What's Your Learning Type and How Does it Affect Your College Experience?
Howard Gardner, a prominent figure in the education field, developed the Theory of Multiple Intelligences. His types are visual-spatial, logical-mathematical, bodily-kinesthetic, interpersonal, intrapersonal, linguistic, and musical. The idea is that different people learn in different ways, and these types can come into play with your education experience from elementary to college. As you enter life in a university, the changes in teaching and material can be a big adjustment. Knowing your learning preferences can help to solidify study techniques and inform you about some of the best ways you can learn.
The way you learn may affect the type of information that you best understand, comprehend, and enjoy. Therefore your learning style can have an effect on the major you select. For example, a person with strong logical-mathematical learning leanings may explore degrees in computer science or a master’s degree in behavior analysis, while a person who absorbs information in a bodily-kinesthetic way may pursue a career as a gym teacher or in physical labor. While you should not allow your learning style to control your choices, you can take it into account with how you best learn and the material that interests you.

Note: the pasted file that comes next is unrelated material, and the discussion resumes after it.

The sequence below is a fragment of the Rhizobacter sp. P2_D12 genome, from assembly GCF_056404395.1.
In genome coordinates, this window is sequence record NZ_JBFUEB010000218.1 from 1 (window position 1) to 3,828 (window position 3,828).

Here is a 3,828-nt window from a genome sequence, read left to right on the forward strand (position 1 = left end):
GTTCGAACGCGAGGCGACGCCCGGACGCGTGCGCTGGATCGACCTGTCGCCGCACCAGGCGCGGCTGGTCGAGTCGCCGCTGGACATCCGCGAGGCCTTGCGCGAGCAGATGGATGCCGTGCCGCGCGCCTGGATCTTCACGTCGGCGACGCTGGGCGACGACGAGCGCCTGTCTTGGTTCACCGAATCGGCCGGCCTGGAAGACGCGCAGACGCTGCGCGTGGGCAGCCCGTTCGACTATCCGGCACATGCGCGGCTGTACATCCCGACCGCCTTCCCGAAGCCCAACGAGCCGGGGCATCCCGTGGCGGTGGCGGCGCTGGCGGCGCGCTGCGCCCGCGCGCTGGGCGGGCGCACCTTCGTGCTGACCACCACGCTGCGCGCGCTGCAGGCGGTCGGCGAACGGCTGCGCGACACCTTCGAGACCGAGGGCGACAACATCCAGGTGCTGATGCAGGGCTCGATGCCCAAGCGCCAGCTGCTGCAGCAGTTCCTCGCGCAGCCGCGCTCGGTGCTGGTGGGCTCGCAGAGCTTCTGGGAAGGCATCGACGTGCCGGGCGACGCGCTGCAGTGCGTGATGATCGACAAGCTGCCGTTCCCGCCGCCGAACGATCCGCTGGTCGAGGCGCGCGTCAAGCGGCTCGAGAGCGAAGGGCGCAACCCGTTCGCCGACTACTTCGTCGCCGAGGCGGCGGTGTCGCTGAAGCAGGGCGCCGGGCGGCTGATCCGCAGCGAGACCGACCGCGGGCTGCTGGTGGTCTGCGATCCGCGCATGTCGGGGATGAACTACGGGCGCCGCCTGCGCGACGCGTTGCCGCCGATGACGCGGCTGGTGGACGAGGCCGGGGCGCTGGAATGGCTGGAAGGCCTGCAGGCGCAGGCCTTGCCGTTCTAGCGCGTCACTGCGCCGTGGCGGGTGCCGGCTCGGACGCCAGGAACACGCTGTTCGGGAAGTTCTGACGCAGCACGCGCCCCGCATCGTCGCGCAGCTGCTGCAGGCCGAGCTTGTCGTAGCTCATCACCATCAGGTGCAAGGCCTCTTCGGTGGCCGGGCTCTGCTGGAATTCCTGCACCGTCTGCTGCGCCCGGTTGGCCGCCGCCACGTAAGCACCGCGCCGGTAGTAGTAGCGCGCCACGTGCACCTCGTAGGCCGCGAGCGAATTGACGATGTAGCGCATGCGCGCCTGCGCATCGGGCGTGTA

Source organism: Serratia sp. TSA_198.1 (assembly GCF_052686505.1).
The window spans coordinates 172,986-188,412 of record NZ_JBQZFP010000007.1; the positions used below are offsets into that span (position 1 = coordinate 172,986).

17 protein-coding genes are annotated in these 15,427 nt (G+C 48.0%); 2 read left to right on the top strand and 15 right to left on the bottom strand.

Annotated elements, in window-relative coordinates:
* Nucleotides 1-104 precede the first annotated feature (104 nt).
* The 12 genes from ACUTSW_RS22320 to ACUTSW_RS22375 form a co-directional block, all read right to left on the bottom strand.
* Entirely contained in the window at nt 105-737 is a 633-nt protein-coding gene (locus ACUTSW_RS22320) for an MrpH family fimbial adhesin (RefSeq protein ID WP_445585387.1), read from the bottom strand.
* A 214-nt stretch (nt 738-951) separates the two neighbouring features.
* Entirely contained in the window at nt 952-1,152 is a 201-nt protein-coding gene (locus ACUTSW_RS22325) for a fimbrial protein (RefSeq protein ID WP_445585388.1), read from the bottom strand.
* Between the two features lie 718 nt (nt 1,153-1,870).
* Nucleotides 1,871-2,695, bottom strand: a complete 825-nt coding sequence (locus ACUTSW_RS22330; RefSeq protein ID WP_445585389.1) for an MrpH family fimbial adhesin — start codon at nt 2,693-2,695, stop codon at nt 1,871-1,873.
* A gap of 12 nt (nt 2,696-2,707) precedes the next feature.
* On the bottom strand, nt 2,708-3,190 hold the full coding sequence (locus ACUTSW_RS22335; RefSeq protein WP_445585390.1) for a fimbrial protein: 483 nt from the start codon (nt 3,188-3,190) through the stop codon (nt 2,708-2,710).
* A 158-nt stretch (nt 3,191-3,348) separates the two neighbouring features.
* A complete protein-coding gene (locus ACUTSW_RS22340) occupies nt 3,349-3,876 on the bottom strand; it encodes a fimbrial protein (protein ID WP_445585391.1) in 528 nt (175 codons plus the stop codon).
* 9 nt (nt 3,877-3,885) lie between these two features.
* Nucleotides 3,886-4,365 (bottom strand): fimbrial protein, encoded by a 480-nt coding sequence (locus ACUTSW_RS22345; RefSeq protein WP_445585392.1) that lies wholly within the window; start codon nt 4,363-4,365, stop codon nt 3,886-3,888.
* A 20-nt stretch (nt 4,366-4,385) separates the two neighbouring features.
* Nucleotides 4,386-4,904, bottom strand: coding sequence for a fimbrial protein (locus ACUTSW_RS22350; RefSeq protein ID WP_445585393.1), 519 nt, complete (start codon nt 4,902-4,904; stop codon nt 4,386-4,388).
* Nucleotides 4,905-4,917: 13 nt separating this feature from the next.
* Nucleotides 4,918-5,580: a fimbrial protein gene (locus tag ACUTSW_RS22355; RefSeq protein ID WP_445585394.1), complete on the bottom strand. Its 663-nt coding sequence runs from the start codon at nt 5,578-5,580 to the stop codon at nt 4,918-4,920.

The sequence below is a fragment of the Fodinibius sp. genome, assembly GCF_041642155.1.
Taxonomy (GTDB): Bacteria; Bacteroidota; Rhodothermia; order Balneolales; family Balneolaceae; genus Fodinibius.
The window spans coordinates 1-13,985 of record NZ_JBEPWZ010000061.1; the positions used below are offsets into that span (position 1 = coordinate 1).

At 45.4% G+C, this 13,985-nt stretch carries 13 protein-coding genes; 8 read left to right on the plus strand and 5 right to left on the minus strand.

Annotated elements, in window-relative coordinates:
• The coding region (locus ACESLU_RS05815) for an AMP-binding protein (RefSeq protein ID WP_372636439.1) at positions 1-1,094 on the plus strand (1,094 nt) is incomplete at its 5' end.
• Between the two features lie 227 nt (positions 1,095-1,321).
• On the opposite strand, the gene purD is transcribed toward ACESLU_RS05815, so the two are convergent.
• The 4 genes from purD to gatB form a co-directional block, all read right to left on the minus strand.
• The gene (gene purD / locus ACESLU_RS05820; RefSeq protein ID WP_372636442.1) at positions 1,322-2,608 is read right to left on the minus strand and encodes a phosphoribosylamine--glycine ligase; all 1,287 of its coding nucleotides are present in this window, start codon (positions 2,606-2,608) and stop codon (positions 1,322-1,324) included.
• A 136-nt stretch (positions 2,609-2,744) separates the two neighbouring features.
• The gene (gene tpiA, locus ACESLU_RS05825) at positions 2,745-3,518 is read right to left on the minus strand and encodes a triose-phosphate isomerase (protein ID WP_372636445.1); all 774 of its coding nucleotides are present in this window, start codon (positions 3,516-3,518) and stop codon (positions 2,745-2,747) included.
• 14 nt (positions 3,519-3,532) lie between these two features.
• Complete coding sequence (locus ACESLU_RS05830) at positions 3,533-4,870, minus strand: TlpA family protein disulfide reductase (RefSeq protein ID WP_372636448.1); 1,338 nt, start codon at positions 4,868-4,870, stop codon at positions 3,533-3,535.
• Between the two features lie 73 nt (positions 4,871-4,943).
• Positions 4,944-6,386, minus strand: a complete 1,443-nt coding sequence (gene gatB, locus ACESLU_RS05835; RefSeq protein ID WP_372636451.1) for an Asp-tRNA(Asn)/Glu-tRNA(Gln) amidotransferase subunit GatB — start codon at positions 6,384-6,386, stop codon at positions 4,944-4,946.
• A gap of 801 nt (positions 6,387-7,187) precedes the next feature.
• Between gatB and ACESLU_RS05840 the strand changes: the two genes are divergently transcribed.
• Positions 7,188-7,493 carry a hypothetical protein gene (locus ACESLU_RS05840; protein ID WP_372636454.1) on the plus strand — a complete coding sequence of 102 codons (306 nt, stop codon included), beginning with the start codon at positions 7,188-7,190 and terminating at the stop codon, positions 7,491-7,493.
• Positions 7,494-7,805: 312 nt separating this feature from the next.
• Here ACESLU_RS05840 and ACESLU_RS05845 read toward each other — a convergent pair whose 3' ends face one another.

On the first day of most college classes, you will receive a syllabus that contains a number of guidelines. No matter what your learning style is, you are expected to follow those guidelines. For example, if the syllabus does not permit talking in class, you may struggle if you are an interpersonal learner. Find other ways to channel that learning style. For example, if the syllabus for an economics class comes with the stipulation, seek out an economics club on campus to share your ideas with other like-minded individuals outside of class to help you understand and learn new information from class.
Contributions to Class
In college, you will find that class participation is often required. Building a forum of discussion is important for learning, and many professors employ this approach. Use your learning style to contribute in the most prolific way possible. Intrapersonal learners, for example, can craft beautifully written reflective pieces to submit to their professors, and logical-mathematical learners can make sure they are always ready to answer questions with logical reasoning and steps for how they reached certain conclusions.
Your days in a university or college are some of the best to gain involvement into a club or sport. The opportunities are often wide, and you can find ones that match with your learning style. Even if you do not consider yourself a strong athlete, you may learn in a bodily-kinesthetic manner and joining a club sport is a great way to meet people and to learn more about yourself. You can even use movements to help study other material and ingrain your learning into your muscles.
Do not think of your learning style as a barrier when you enter the college environment. Instead, consider how it opens up a number of doors for you to learn important information about the world and your own being.
Contributed by Brooke Chaplan, a freelance writer based in Los Lunas, New Mexico.